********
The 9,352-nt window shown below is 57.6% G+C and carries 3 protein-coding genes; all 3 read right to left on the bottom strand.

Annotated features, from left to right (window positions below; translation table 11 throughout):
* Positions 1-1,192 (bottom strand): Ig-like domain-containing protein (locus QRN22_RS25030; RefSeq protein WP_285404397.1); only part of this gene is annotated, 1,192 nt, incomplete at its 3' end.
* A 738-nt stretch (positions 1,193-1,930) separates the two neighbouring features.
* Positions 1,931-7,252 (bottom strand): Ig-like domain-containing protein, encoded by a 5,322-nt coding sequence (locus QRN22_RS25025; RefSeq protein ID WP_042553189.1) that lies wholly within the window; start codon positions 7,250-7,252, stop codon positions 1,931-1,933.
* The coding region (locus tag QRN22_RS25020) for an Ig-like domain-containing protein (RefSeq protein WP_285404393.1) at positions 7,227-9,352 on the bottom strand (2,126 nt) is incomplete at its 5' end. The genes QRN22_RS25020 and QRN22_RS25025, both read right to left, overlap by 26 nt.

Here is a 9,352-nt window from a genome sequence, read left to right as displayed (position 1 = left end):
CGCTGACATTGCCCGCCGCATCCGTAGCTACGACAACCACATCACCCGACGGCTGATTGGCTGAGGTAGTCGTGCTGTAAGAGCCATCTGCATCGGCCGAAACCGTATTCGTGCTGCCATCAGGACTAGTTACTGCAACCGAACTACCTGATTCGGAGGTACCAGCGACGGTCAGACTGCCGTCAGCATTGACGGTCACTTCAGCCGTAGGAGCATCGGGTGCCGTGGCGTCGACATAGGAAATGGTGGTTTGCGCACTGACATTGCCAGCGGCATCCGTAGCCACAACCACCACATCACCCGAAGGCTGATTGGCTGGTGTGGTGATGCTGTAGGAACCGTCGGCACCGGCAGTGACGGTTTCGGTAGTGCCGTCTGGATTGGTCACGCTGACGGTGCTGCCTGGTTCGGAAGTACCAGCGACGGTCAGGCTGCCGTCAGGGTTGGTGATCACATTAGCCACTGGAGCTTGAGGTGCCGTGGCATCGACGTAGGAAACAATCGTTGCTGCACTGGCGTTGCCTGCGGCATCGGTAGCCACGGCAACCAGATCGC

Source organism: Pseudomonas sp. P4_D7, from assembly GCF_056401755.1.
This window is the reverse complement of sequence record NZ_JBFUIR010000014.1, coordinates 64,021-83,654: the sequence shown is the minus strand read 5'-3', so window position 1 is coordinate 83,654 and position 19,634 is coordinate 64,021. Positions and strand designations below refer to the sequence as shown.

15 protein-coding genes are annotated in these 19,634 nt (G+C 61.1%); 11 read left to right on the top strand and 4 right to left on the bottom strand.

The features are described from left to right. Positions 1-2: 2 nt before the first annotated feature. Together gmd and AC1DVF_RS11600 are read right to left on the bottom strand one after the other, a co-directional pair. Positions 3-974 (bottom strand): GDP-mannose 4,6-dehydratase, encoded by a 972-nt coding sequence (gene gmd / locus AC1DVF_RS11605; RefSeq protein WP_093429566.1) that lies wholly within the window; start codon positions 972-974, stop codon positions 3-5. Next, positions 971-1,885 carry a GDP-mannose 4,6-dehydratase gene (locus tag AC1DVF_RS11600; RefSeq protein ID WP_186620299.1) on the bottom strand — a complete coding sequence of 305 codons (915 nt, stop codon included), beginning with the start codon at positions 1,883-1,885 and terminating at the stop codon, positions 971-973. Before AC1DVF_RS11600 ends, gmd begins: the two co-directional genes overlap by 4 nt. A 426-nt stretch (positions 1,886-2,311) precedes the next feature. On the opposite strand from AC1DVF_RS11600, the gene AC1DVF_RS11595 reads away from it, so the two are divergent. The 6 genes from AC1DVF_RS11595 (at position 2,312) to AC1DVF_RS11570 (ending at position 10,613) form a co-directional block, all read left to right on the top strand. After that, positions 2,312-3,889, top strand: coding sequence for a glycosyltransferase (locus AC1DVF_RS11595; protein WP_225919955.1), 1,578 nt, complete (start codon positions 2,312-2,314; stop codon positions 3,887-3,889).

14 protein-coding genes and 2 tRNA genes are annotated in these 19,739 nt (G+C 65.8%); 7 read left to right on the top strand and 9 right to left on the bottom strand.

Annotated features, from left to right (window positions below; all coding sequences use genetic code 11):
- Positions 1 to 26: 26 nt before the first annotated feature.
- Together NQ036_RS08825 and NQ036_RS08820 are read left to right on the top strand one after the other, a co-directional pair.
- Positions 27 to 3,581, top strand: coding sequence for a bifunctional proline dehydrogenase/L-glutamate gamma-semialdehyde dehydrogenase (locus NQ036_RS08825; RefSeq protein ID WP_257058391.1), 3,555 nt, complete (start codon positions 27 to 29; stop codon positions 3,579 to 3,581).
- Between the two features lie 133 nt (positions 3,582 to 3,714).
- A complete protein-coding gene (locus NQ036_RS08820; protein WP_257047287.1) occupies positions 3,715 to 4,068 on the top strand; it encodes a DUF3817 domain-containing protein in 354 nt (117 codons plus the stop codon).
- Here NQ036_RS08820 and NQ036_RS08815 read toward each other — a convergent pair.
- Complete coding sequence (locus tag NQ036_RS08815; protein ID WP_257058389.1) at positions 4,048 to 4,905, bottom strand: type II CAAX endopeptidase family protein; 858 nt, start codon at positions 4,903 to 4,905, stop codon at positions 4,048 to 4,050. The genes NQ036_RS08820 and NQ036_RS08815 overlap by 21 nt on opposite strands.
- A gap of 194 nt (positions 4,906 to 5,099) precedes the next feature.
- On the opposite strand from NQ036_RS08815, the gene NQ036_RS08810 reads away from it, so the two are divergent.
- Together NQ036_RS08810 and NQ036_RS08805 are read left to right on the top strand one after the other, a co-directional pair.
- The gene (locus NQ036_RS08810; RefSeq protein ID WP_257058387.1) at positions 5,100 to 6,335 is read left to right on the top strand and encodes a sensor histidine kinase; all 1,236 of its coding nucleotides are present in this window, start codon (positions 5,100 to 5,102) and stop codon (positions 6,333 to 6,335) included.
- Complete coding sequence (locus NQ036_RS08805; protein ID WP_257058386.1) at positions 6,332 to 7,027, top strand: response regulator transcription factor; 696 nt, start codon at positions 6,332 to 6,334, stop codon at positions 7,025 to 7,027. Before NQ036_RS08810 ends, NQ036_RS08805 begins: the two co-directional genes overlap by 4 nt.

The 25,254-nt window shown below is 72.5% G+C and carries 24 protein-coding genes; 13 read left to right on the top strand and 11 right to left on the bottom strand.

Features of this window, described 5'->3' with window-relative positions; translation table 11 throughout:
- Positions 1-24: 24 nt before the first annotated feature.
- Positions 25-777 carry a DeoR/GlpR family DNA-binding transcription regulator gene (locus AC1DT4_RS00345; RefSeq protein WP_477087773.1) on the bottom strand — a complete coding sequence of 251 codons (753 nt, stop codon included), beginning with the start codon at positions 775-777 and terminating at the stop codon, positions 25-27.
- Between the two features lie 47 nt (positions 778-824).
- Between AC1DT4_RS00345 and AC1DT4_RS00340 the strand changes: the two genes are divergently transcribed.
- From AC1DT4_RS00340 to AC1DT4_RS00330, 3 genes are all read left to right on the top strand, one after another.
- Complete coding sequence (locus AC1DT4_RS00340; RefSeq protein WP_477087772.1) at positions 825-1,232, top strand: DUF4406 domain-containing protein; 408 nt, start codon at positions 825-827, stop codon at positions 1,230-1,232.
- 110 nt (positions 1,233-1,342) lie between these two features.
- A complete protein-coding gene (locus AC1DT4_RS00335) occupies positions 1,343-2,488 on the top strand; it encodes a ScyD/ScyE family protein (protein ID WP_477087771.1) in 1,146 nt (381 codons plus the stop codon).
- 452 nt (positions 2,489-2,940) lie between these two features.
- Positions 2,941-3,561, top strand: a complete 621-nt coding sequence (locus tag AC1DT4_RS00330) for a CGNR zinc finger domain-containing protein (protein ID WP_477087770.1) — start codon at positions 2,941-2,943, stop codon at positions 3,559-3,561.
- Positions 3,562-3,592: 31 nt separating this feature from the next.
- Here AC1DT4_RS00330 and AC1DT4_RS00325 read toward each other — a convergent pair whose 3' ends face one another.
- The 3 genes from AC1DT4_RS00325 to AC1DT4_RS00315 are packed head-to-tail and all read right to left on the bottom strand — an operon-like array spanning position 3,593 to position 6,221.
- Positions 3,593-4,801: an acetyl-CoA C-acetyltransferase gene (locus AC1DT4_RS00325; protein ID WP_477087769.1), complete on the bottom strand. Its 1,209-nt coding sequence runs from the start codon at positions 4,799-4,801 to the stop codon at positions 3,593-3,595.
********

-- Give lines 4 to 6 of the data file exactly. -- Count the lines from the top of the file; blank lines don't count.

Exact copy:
* A 738-nt stretch (positions 1,193-1,930) separates the two neighbouring features.
* Positions 1,931-7,252 (bottom strand): Ig-like domain-containing protein, encoded by a 5,322-nt coding sequence (locus QRN22_RS25025; RefSeq protein ID WP_042553189.1) that lies wholly within the window; start codon positions 7,250-7,252, stop codon positions 1,931-1,933.
* The coding region (locus tag QRN22_RS25020) for an Ig-like domain-containing protein (RefSeq protein WP_285404393.1) at positions 7,227-9,352 on the bottom strand (2,126 nt) is incomplete at its 5' end. The genes QRN22_RS25020 and QRN22_RS25025, both read right to left, overlap by 26 nt.